Wood said an earlier alert would have permitted the utility company to better adjust its staffing levels and to implement a program in which Austin Energy contacts a list of local businesses that have agreed to reduce their electricity usage in power emergencies. About four dozen Austin-area businesses agreed to reduced their electrical usage on Feb. 2, from turning off lights and lowering thermostats to shutting down operations completely and sending employees home, said Austin Energy spokesman Ed Clark .
Dottie Roark , a spokeswoman for ERCOT, said Lessons Learned meetings are standard after any major event affecting the power grid. Recommendations from the meeting are considered for changes in rules governing electric distribution. The storm knocked more than 80 of the state 550 generators offline, according to early explanations, primarily because of frozen or broken equipment, including safety instruments that shut down some of the state’s largest, newest coal-fired plants.
An unknown number of gas-fired generators didn’t have fuel to generate electricity because in some instances the companies had contracts that allowed their gas service to be interrupted in exchange for cheaper prices. Also today, senators will hear from utility representatives, including Austin Energy and Luminant , the generating arm of Dallas-based Energy Future Holdings .
Luminant has reported that the blackouts cost the company $30 million when several of its generating plants broke down, forcing it to buy electricity on the open market, where prices rose from $50 per megawatt-hour to $3,000 . No one, except possibly ERCOT and those with oversight of the organization, knows how much money other power companies made or lost on Feb. 2. ERCOT says it cannot release most of the information until 60 days after the outages because of state laws intended to guard competitive information.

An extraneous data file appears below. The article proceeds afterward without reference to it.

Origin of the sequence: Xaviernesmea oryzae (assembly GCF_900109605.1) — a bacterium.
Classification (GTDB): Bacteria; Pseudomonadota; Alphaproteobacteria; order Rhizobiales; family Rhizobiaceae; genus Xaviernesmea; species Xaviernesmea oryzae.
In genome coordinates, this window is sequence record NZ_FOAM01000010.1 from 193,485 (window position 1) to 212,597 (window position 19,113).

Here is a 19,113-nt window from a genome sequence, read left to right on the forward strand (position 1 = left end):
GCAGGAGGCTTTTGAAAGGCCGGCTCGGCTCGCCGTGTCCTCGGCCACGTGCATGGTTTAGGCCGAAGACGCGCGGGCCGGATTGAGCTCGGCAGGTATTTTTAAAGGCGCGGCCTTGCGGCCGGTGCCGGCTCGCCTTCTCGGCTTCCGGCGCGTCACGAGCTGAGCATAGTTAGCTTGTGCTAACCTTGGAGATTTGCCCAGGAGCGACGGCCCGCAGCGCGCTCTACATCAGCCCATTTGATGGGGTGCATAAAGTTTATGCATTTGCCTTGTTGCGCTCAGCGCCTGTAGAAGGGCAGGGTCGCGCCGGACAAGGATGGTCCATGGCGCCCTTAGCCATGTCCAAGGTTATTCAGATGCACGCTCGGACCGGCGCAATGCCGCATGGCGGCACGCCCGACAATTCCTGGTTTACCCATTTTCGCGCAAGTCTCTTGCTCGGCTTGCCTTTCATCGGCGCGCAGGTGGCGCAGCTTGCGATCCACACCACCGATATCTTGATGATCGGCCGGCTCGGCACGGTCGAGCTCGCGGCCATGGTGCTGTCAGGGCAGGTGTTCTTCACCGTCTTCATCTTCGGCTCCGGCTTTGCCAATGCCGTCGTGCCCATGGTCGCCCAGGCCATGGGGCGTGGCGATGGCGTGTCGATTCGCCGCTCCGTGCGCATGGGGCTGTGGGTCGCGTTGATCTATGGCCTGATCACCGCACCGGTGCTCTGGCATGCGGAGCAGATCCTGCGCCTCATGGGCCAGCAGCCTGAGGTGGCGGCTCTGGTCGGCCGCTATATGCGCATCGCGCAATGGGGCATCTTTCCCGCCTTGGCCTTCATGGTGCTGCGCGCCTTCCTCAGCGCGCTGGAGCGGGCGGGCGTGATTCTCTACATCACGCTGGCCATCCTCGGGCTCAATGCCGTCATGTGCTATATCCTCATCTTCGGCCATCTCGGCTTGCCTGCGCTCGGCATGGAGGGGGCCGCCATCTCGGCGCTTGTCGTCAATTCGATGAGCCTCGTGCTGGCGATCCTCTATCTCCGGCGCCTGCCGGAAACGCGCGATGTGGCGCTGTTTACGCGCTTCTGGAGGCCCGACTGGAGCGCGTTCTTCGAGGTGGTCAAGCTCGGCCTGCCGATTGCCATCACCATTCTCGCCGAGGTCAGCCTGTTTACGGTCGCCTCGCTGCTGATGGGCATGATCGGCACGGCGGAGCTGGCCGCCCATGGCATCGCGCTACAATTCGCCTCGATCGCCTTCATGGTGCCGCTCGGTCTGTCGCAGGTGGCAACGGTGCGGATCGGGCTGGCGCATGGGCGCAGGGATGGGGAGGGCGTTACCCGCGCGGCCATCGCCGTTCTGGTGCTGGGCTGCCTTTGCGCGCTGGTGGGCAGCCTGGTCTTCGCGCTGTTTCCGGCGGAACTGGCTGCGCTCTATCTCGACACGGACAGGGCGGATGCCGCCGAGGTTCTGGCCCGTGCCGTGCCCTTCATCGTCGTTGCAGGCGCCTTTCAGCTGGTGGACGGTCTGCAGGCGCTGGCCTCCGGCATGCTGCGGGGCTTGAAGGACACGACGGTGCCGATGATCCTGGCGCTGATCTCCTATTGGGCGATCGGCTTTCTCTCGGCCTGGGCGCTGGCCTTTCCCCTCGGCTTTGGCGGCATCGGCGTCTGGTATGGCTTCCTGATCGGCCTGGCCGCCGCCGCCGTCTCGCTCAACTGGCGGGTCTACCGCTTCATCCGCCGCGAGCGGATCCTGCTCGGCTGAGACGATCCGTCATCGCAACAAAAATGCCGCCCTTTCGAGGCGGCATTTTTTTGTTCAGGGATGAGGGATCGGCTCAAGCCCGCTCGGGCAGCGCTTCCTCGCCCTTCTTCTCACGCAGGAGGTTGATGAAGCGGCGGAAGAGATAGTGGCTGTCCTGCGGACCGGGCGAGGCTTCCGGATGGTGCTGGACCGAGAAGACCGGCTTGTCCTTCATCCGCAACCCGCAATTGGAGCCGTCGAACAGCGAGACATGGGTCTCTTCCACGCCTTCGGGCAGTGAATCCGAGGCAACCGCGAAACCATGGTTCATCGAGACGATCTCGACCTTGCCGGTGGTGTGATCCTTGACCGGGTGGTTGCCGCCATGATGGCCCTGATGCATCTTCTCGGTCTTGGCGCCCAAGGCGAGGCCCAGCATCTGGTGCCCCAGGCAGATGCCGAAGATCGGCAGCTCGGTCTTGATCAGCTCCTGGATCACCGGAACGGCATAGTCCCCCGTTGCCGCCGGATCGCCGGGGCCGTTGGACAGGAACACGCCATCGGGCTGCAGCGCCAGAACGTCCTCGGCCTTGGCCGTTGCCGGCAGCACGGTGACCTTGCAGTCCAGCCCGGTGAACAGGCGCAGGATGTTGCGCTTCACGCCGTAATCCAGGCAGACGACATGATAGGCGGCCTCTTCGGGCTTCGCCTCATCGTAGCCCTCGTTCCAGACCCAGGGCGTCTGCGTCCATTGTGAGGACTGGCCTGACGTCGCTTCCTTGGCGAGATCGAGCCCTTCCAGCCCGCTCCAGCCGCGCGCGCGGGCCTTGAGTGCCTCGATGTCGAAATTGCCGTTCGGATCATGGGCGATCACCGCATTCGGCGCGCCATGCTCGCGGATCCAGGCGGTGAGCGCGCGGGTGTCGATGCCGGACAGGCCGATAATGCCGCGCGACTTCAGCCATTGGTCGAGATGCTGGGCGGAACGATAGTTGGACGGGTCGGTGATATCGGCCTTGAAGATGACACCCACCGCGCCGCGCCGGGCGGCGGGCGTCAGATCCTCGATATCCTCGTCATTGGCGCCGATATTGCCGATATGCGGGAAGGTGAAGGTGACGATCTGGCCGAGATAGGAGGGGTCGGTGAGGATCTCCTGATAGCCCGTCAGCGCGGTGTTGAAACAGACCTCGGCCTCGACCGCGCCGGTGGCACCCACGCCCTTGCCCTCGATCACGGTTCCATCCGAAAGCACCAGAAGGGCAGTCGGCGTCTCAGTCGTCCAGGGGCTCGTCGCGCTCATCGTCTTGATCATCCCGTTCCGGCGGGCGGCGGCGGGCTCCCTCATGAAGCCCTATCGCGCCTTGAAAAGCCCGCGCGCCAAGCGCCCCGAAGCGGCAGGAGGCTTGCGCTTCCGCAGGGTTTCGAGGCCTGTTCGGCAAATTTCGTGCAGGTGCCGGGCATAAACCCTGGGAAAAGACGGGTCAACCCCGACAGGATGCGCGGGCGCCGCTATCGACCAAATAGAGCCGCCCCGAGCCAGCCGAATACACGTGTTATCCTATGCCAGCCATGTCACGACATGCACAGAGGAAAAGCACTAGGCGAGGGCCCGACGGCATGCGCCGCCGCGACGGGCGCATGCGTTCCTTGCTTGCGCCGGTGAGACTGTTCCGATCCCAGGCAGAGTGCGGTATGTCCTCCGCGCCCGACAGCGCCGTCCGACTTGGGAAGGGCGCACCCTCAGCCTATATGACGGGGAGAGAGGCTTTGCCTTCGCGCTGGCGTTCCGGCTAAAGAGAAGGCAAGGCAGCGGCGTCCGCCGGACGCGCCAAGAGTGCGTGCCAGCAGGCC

But that hasn’t stopped speculation about the possible winners and losers. Public Citizen , a consumer advocacy and environmental watchdog group, estimates that the utility companies collectively netted anywhere from $46 million to $149 million, depending on how many ran short of power. The cost will ultimately be passed on to consumers, said Tom “Smitty” Smith , head of Public Citizen’s Texas branch.
“Before deregulation, when bad weather was coming, regulated utilities were expected to start up plants in advance and were fined if there were market shortages,” said Smith, who is planning to call for reforms at the Legislature. “In today’s deregulated market, we reward market shortfalls and allow participants to make millions.”
Others said too little information has been released to make such assessments. Among them is Ross Baldick , a University of Texas professor with expertise in the “nodal” grid management system that ERCOT started using late last year. For instance, Baldick said, some companies agree a day in advance to sell a specific amount of power on the ERCOT grid for a specific price, in what’s known as the “day-ahead market.”
If those companies could not provide that power on Feb. 2 and instead had to buy it back on the open market during the outages, the losses could be absorbed by the companies (and their shareholders), not individual consumers. Whether companies profited from the power shortage “depends not only on the real-time market but also the day-ahead market” and other factors that are not yet known, Baldick said.